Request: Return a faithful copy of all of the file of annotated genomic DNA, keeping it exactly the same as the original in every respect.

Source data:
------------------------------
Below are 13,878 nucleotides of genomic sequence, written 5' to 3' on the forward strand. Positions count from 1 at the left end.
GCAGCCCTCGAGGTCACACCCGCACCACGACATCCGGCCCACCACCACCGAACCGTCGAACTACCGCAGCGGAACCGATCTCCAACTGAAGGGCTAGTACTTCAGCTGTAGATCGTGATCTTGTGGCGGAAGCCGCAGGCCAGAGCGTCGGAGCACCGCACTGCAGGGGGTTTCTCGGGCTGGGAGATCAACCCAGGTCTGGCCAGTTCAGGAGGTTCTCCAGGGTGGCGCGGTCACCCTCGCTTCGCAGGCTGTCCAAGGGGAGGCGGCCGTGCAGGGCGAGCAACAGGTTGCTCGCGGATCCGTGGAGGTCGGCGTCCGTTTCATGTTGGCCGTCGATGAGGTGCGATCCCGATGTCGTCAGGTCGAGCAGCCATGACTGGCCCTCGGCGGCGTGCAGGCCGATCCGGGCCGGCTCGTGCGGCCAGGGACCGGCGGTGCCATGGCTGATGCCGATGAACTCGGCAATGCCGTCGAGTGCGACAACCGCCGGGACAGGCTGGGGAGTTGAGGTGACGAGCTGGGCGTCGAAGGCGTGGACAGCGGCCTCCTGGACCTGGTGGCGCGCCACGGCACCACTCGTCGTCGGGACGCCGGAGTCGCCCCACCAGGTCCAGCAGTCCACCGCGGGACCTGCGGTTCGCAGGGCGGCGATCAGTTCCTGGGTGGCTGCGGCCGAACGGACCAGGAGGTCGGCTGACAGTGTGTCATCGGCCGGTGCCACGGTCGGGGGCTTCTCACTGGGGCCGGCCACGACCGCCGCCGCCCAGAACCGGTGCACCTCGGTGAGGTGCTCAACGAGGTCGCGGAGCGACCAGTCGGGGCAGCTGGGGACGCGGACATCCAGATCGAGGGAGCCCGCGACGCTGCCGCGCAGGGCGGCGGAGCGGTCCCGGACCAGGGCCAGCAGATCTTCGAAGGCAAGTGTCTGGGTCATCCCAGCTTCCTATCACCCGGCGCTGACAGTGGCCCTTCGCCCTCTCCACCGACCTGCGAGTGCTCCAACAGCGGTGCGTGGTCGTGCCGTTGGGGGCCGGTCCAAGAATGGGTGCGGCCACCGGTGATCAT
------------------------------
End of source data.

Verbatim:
Below are 13,878 nucleotides of genomic sequence, written 5' to 3' on the forward strand. Positions count from 1 at the left end.
GCAGCCCTCGAGGTCACACCCGCACCACGACATCCGGCCCACCACCACCGAACCGTCGAACTACCGCAGCGGAACCGATCTCCAACTGAAGGGCTAGTACTTCAGCTGTAGATCGTGATCTTGTGGCGGAAGCCGCAGGCCAGAGCGTCGGAGCACCGCACTGCAGGGGGTTTCTCGGGCTGGGAGATCAACCCAGGTCTGGCCAGTTCAGGAGGTTCTCCAGGGTGGCGCGGTCACCCTCGCTTCGCAGGCTGTCCAAGGGGAGGCGGCCGTGCAGGGCGAGCAACAGGTTGCTCGCGGATCCGTGGAGGTCGGCGTCCGTTTCATGTTGGCCGTCGATGAGGTGCGATCCCGATGTCGTCAGGTCGAGCAGCCATGACTGGCCCTCGGCGGCGTGCAGGCCGATCCGGGCCGGCTCGTGCGGCCAGGGACCGGCGGTGCCATGGCTGATGCCGATGAACTCGGCAATGCCGTCGAGTGCGACAACCGCCGGGACAGGCTGGGGAGTTGAGGTGACGAGCTGGGCGTCGAAGGCGTGGACAGCGGCCTCCTGGACCTGGTGGCGCGCCACGGCACCACTCGTCGTCGGGACGCCGGAGTCGCCCCACCAGGTCCAGCAGTCCACCGCGGGACCTGCGGTTCGCAGGGCGGCGATCAGTTCCTGGGTGGCTGCGGCCGAACGGACCAGGAGGTCGGCTGACAGTGTGTCATCGGCCGGTGCCACGGTCGGGGGCTTCTCACTGGGGCCGGCCACGACCGCCGCCGCCCAGAACCGGTGCACCTCGGTGAGGTGCTCAACGAGGTCGCGGAGCGACCAGTCGGGGCAGCTGGGGACGCGGACATCCAGATCGAGGGAGCCCGCGACGCTGCCGCGCAGGGCGGCGGAGCGGTCCCGGACCAGGGCCAGCAGATCTTCGAAGGCAAGTGTCTGGGTCATCCCAGCTTCCTATCACCCGGCGCTGACAGTGGCCCTTCGCCCTCTCCACCGACCTGCGAGTGCTCCAACAGCGGTGCGTGGTCGTGCCGTTGGGGGCCGGTCCAAGAATGGGTGCGGCCACCGGTGATCAT